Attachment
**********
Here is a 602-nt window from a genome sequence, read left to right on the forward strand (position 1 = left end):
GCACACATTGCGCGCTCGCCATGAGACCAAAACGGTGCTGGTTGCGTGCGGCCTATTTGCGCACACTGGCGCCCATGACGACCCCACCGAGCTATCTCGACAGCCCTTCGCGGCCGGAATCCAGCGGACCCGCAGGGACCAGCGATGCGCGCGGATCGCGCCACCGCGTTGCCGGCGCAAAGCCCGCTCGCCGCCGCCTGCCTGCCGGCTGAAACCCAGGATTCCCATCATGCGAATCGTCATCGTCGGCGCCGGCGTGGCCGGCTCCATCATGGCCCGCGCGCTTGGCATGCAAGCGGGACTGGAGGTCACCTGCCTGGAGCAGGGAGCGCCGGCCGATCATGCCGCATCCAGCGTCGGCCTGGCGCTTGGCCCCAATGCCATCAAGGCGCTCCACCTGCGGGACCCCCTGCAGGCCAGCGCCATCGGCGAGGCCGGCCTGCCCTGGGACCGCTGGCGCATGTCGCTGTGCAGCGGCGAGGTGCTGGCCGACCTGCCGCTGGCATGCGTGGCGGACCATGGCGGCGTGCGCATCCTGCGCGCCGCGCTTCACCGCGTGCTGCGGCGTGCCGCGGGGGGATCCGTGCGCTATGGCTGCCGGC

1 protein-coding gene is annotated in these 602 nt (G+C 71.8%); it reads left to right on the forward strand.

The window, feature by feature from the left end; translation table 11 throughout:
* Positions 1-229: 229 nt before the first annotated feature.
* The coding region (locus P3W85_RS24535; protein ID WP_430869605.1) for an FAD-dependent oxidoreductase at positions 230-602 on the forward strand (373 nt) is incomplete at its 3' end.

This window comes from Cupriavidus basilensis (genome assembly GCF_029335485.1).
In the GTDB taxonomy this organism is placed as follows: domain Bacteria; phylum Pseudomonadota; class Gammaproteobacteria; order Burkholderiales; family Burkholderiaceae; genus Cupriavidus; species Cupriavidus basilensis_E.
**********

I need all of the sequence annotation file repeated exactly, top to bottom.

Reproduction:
Here is a 602-nt window from a genome sequence, read left to right on the forward strand (position 1 = left end):
GCACACATTGCGCGCTCGCCATGAGACCAAAACGGTGCTGGTTGCGTGCGGCCTATTTGCGCACACTGGCGCCCATGACGACCCCACCGAGCTATCTCGACAGCCCTTCGCGGCCGGAATCCAGCGGACCCGCAGGGACCAGCGATGCGCGCGGATCGCGCCACCGCGTTGCCGGCGCAAAGCCCGCTCGCCGCCGCCTGCCTGCCGGCTGAAACCCAGGATTCCCATCATGCGAATCGTCATCGTCGGCGCCGGCGTGGCCGGCTCCATCATGGCCCGCGCGCTTGGCATGCAAGCGGGACTGGAGGTCACCTGCCTGGAGCAGGGAGCGCCGGCCGATCATGCCGCATCCAGCGTCGGCCTGGCGCTTGGCCCCAATGCCATCAAGGCGCTCCACCTGCGGGACCCCCTGCAGGCCAGCGCCATCGGCGAGGCCGGCCTGCCCTGGGACCGCTGGCGCATGTCGCTGTGCAGCGGCGAGGTGCTGGCCGACCTGCCGCTGGCATGCGTGGCGGACCATGGCGGCGTGCGCATCCTGCGCGCCGCGCTTCACCGCGTGCTGCGGCGTGCCGCGGGGGGATCCGTGCGCTATGGCTGCCGGC

1 protein-coding gene is annotated in these 602 nt (G+C 71.8%); it reads left to right on the forward strand.

The window, feature by feature from the left end; translation table 11 throughout:
* Positions 1-229: 229 nt before the first annotated feature.
* The coding region (locus P3W85_RS24535; protein ID WP_430869605.1) for an FAD-dependent oxidoreductase at positions 230-602 on the forward strand (373 nt) is incomplete at its 3' end.

This window comes from Cupriavidus basilensis (genome assembly GCF_029335485.1).
In the GTDB taxonomy this organism is placed as follows: domain Bacteria; phylum Pseudomonadota; class Gammaproteobacteria; order Burkholderiales; family Burkholderiaceae; genus Cupriavidus; species Cupriavidus basilensis_E.